Home Art sale Banksy’s portrait of model Kate Moss to mark the sale of Phillips...

Banksy’s portrait of model Kate Moss to mark the sale of Phillips in London

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Banksy portrait of Kate Moss (purple/orange)

Courtesy of Phillips

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A color screenprint of Banksy’s portrait of model and businesswoman Kate Moss will be the featured lot at Phillips London auctions on Wednesday and Thursday, with a pre-sale estimate of between £130,000 and £180,000 ($178,338 and US$246,930).

Signed and dated 2005 by the anonymous British artist, the portrait depicts Moss, 47, with bright orange hair color against a purple background. It pays homage to Andy Warhol’s iconic portraits of Marilyn Monroe, two of which will also be offered for sale.

Banksy uses the portrait of Moss with the same intentions as Warhol: the commodification of visual icons. Not only does Moss resemble Monroe’s most distinguished physical attributes, but the portrait’s solid, contrasting tones also evoke Warhol’s Pop aesthetic, Phillips said in the description of the lot.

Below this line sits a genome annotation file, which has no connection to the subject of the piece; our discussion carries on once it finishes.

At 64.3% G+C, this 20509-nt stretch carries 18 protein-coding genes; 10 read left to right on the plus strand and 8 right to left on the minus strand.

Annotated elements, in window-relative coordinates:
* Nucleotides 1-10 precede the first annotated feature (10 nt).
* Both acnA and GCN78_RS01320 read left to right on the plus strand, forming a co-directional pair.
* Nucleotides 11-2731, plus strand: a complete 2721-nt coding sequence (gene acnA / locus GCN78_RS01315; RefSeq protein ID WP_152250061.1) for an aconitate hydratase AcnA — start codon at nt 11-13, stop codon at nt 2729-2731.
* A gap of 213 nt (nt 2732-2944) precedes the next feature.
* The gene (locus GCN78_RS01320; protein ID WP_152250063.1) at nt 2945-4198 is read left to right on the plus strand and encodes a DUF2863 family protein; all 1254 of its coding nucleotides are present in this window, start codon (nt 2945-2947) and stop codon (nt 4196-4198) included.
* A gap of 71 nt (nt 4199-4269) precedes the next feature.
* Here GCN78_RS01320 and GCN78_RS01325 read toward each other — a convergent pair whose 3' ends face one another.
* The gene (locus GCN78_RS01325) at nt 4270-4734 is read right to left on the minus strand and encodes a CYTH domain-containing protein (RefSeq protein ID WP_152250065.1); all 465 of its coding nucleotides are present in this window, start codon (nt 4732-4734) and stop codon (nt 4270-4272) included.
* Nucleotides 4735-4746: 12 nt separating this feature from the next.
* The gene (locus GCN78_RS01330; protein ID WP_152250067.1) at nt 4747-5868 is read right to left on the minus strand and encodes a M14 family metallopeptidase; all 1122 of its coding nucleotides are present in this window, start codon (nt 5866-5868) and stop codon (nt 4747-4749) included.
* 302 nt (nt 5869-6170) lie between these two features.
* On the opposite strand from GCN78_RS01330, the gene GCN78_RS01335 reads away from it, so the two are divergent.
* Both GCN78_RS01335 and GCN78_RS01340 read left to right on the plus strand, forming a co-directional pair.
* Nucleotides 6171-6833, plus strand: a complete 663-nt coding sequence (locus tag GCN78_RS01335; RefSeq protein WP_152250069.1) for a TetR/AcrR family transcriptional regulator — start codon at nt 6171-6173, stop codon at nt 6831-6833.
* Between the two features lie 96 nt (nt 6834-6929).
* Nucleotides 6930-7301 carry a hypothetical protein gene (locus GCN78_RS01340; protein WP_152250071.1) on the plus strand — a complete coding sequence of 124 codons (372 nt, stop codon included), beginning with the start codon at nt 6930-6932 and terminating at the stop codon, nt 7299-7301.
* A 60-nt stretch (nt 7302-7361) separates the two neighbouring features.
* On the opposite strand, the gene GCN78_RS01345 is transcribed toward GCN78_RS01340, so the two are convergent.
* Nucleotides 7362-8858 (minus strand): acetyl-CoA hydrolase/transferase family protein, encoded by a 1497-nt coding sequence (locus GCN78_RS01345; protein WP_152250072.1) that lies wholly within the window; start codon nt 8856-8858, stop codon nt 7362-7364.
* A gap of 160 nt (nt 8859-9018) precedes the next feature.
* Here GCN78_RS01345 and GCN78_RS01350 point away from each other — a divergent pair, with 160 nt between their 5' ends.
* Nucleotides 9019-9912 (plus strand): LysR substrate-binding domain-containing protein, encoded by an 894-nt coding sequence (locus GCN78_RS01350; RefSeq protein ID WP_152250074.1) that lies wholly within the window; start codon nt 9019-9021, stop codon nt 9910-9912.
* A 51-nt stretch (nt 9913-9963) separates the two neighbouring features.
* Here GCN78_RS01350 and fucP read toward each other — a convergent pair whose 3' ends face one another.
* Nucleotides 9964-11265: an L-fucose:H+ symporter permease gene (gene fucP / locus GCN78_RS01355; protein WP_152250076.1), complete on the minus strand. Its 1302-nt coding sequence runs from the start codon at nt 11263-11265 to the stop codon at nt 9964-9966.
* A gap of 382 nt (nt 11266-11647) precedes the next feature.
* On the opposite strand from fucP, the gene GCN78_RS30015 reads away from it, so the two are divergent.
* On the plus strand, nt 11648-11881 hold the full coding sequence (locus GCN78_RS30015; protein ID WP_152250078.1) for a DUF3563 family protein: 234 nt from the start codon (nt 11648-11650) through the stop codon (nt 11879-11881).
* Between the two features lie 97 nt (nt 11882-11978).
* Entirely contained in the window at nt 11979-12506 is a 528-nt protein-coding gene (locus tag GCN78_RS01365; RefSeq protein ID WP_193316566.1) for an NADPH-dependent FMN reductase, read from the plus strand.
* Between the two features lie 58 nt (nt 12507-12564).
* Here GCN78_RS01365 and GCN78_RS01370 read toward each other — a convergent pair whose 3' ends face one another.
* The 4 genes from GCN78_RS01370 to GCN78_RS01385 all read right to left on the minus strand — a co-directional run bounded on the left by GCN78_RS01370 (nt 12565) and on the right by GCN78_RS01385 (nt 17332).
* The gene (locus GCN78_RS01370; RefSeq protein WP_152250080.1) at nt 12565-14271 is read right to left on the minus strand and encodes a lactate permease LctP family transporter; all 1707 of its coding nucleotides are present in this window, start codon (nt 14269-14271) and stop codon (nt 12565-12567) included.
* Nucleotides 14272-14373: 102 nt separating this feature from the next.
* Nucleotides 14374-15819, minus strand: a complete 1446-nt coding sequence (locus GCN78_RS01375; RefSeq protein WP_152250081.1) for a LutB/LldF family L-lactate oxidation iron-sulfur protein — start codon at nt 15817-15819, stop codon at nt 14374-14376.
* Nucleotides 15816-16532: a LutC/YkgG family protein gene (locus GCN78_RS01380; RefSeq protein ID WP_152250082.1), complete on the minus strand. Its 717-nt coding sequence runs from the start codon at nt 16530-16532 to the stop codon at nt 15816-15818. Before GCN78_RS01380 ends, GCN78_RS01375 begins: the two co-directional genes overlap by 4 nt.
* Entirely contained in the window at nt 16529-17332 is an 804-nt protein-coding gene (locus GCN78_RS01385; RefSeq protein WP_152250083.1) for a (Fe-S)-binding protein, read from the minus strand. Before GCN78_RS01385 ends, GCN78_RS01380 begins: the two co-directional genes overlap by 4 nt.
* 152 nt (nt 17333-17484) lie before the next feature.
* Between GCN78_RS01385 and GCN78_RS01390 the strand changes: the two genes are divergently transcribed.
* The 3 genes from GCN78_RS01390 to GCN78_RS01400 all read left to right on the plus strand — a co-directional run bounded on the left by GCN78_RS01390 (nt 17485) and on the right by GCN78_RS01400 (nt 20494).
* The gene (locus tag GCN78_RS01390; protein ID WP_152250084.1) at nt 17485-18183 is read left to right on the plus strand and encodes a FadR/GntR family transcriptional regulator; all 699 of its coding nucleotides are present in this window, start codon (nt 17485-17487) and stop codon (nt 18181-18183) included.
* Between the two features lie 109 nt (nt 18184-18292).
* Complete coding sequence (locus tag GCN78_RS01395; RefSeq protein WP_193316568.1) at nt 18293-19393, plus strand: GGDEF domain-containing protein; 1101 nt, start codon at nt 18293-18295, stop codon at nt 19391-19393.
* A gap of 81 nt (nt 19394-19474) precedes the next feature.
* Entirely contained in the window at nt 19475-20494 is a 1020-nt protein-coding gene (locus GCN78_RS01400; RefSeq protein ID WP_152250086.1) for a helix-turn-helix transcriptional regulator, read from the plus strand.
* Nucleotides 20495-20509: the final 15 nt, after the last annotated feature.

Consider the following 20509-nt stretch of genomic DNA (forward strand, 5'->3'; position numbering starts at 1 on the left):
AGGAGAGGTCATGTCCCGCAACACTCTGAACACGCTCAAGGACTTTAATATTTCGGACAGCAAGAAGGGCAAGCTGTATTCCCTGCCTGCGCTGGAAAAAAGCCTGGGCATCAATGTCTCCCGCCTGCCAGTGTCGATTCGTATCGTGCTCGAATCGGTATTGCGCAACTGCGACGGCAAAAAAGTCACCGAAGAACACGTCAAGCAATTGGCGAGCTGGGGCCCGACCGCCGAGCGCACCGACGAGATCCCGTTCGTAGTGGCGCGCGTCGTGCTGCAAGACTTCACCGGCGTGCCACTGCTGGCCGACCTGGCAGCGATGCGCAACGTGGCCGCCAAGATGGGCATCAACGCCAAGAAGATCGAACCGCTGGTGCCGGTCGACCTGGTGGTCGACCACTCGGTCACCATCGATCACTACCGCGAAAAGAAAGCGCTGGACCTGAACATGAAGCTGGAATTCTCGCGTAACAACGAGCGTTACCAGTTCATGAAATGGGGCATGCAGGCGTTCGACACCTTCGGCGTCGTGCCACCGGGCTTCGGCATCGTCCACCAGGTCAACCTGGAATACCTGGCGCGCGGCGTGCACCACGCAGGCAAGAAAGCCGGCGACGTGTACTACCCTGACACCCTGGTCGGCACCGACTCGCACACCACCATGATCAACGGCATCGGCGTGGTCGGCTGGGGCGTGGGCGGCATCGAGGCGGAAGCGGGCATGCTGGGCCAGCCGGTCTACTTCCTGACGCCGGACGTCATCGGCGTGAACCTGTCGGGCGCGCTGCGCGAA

Two of Warhol’s Monroe serigraphs from 1967, Marilyn (F. & S. 28), and Marilyn (F. & S. 23), are expected to fetch over £70,000 and £100,000, respectively.

A total of 355 lots will be offered during the Wednesday evening sale followed by the Thursday day sale. Other contemporary works represented in the sales include artists Francis Bacon, Damien Hirst and David Hockney.

“Exploring a wide range of key periods in art history, our January auctions will also feature works by modern masters such as Pablo Picasso and Henri Matisse to offer next-generation collectors the opportunity to acquire fantastic examples of work by top and emerging artists,” said Rebecca Tooby-Desmond, sales manager and auctioneer at Phillips London, in a statement.

Bacons bullfighting mirror, 1990, will be offered with an estimate between £30,000 and £50,000. The sale coincides with the opening of the Royal Academy exhibition Francis Bacon: Man and Beastst, which will run from January 29 to April 17.

Highlights are available to the public at Phillips Galleries in Berkeley Square, London, until Thursday.